It took more than five years, but big payment processors like Visa, MasterCard, and American Express are showing interest in bitcoin.
In September, Visa—along with Citigroup
—invested in Chain, an enterprise platform for developers to build on top of the blockchain, the public ledger that records all bitcoin transactions. In October, American Express invested in Abra, a bitcoin app focused on remittances, and MasterCard invested in the Digital Currency Group, which includes a portfolio of virtual currency companies overseen by Barry Silbert, the founder of SecondMarket.
It was MasterCard’s
first investment in any kind of digital currency business, and a MasterCard spokesperson says the company’s thinking is that DCG is “well placed to assess technologies in the digital currency and Blockchain spaces.” As for Visa
, executive VP of innovation Jim McCarthy tells Fortune, “We have been evaluating blockchain technology for some time, seeing its potential to create new ways to transfer non-traditional currencies, such as gift cards or loyalty points.”
Look closely at those statements. MasterCard and Visa are being careful to stress the blockchain, rather than bitcoin itself. Indeed, that has become the popular phrasing from those outside of virtual currency to justify their interest. Even some within virtual currency happily disparage bitcoin while praising the blockchain, like Anthony Watson, a former CIO of Barclays and Nike who is now CEO of Uphold: “I’ll be surprised if bitcoin is here in five years. The value of bitcoin isn’t the currency, but the technology.”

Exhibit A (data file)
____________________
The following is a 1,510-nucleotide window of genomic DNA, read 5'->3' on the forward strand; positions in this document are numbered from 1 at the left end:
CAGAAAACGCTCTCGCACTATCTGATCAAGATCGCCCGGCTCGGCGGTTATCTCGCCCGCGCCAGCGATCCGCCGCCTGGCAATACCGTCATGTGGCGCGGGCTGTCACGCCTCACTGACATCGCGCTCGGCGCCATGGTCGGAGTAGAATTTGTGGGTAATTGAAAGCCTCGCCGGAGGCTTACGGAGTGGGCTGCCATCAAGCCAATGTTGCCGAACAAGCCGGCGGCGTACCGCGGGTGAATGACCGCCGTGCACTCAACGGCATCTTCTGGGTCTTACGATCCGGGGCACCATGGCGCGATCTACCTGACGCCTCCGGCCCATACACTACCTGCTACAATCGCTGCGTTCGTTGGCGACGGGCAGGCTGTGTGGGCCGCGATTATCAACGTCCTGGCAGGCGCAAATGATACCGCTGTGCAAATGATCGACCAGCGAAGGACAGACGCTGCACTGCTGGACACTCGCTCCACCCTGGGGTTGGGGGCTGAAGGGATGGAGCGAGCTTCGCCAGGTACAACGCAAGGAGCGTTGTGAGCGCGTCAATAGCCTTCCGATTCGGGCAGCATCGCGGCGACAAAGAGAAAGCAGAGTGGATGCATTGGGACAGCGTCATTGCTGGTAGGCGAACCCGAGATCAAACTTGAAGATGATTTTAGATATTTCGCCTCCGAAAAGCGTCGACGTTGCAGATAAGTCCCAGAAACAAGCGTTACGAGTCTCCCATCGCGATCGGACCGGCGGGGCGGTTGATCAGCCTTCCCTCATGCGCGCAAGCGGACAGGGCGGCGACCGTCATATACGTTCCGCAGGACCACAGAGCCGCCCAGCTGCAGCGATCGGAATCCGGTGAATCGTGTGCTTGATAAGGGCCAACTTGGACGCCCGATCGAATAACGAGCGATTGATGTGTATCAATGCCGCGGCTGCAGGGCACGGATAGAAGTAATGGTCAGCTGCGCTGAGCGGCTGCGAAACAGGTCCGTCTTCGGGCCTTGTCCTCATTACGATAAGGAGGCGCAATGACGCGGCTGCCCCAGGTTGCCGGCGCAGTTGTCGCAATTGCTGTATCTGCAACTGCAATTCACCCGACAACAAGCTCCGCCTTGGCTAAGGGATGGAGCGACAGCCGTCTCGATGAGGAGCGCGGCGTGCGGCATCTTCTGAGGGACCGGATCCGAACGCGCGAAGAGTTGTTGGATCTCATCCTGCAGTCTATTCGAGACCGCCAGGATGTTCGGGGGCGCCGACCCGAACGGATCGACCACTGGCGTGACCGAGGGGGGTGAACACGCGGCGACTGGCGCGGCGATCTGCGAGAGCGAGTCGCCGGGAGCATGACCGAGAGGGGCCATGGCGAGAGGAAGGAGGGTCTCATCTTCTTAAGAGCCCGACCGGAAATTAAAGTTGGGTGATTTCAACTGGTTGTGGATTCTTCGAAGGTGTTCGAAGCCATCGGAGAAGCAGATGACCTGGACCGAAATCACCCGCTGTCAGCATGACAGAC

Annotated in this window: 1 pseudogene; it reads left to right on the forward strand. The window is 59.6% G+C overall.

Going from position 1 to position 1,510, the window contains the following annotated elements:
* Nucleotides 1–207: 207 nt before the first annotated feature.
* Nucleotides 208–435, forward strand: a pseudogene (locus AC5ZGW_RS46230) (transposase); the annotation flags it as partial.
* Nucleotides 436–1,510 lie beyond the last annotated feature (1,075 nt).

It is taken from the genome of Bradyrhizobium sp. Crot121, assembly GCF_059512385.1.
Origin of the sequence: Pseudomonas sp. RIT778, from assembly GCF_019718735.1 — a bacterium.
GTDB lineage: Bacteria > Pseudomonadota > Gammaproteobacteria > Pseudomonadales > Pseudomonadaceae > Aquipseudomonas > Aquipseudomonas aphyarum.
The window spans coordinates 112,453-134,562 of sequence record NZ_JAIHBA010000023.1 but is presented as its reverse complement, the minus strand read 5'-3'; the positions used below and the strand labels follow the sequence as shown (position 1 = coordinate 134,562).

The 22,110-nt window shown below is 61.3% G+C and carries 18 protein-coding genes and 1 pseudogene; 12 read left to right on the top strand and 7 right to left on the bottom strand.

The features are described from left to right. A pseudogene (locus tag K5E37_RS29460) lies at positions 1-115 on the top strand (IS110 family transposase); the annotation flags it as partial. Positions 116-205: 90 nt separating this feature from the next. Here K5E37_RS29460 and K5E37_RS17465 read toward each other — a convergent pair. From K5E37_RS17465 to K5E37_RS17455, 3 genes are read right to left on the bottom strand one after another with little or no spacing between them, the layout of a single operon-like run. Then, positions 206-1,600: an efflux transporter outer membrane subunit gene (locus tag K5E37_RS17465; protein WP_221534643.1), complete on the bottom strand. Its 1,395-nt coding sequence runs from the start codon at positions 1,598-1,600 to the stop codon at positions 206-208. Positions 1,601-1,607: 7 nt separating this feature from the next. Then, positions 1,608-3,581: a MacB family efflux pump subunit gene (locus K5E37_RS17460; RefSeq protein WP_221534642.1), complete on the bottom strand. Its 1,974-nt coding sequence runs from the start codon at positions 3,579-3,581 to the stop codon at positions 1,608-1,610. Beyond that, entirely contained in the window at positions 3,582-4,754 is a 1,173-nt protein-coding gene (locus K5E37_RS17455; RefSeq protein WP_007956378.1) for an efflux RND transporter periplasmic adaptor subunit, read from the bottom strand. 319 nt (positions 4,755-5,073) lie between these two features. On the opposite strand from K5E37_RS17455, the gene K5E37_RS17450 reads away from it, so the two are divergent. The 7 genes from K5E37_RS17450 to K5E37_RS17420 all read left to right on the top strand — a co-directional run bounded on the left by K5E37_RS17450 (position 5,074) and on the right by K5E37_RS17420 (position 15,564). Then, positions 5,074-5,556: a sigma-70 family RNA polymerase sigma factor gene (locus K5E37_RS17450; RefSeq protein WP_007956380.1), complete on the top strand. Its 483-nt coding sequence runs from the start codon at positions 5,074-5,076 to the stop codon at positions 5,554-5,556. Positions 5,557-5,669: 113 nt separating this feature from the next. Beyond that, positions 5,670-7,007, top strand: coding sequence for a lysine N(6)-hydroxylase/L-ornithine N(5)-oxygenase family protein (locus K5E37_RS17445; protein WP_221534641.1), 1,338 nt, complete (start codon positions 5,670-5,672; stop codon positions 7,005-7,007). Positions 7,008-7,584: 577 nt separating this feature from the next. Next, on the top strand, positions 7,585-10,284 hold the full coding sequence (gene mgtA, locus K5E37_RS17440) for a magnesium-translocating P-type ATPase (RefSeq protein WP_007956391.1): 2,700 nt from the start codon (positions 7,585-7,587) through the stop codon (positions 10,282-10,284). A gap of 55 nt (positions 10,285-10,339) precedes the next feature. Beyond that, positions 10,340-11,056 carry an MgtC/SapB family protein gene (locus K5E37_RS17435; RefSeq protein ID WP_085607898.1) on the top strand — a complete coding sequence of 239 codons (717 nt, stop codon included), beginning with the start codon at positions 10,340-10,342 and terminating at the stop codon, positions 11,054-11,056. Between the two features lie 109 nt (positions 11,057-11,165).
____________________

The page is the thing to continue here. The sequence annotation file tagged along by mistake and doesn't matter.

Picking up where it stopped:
As Shapeshift CEO Erik Voorhees writes in a recent blog post, the blockchain “is so hot right now” while bitcoin “has been left by the wayside, ignored like an embarrassing relative at a family gathering.” Voorhees continues: “Some of us have been amused by this development, but many confounded. Why is everyone talking about the blockchain, and ignoring its central fuel, Bitcoin proper?”
The answer is that bitcoin, the currency, comes loaded with all manner of negative connotations: it has been used for crime; some of its earliest innovators are now in prison; and, above all else, the currency itself remains volatile. Just look at the past month: the price of bitcoin has gone from $244 all the way up to nearly $500 (some foreign exchanges had it hitting $500) and has sunk back to $385 at the time of writing.
Overall, the bitcoin industry is still the subject of far more negative headlines than positive ones. (See: The five stages of bitcoin understanding.) This is why incumbent payment giants like MasterCard and Visa are careful to emphasize the currency’s underlying technology as the source of their interest. Bitcoin, the currency, appears to make them nervous.
Their reticence was clear in remarks that MasterCard CEO Ajay Banga made to Fortune last year for a story about the company’s efforts to ramp up technology. At one point, the subject of bitcoin came up. Banga said: